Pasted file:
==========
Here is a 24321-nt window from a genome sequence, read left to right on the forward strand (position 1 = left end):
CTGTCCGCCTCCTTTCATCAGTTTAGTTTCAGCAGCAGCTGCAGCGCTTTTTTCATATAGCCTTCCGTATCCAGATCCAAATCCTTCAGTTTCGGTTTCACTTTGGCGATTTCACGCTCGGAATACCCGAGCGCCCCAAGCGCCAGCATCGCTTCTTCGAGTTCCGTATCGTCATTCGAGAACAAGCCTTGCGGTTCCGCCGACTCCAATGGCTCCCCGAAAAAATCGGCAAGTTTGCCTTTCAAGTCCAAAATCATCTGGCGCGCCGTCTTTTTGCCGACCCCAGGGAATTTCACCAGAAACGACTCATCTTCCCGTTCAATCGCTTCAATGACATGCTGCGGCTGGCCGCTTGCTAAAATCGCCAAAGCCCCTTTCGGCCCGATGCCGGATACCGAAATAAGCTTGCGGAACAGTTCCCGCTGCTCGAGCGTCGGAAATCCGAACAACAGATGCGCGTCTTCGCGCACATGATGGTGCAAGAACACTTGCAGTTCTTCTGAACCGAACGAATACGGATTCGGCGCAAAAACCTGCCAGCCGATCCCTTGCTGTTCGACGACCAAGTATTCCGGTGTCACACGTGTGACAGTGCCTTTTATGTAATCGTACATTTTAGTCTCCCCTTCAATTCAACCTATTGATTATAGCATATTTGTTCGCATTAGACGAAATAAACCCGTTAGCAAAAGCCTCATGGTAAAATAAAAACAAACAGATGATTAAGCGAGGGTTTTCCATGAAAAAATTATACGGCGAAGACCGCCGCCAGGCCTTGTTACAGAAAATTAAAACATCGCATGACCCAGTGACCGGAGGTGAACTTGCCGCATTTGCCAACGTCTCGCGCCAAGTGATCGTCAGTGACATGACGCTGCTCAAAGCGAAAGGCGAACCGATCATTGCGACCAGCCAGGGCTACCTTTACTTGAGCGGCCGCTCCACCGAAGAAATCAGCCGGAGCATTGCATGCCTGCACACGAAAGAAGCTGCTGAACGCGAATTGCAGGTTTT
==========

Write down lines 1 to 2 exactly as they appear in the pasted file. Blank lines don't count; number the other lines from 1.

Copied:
Here is a 24321-nt window from a genome sequence, read left to right on the forward strand (position 1 = left end):
CTGTCCGCCTCCTTTCATCAGTTTAGTTTCAGCAGCAGCTGCAGCGCTTTTTTCATATAGCCTTCCGTATCCAGATCCAAATCCTTCAGTTTCGGTTTCACTTTGGCGATTTCACGCTCGGAATACCCGAGCGCCCCAAGCGCCAGCATCGCTTCTTCGAGTTCCGTATCGTCATTCGAGAACAAGCCTTGCGGTTCCGCCGACTCCAATGGCTCCCCGAAAAAATCGGCAAGTTTGCCTTTCAAGTCCAAAATCATCTGGCGCGCCGTCTTTTTGCCGACCCCAGGGAATTTCACCAGAAACGACTCATCTTCCCGTTCAATCGCTTCAATGACATGCTGCGGCTGGCCGCTTGCTAAAATCGCCAAAGCCCCTTTCGGCCCGATGCCGGATACCGAAATAAGCTTGCGGAACAGTTCCCGCTGCTCGAGCGTCGGAAATCCGAACAACAGATGCGCGTCTTCGCGCACATGATGGTGCAAGAACACTTGCAGTTCTTCTGAACCGAACGAATACGGATTCGGCGCAAAAACCTGCCAGCCGATCCCTTGCTGTTCGACGACCAAGTATTCCGGTGTCACACGTGTGACAGTGCCTTTTATGTAATCGTACATTTTAGTCTCCCCTTCAATTCAACCTATTGATTATAGCATATTTGTTCGCATTAGACGAAATAAACCCGTTAGCAAAAGCCTCATGGTAAAATAAAAACAAACAGATGATTAAGCGAGGGTTTTCCATGAAAAAATTATACGGCGAAGACCGCCGCCAGGCCTTGTTACAGAAAATTAAAACATCGCATGACCCAGTGACCGGAGGTGAACTTGCCGCATTTGCCAACGTCTCGCGCCAAGTGATCGTCAGTGACATGACGCTGCTCAAAGCGAAAGGCGAACCGATCATTGCGACCAGCCAGGGCTACCTTTACTTGAGCGGCCGCTCCACCGAAGAAATCAGCCGGAGCATTGCATGCCTGCACACGAAAGAAGCTGCTGAACGCGAATTGCAGGTTTT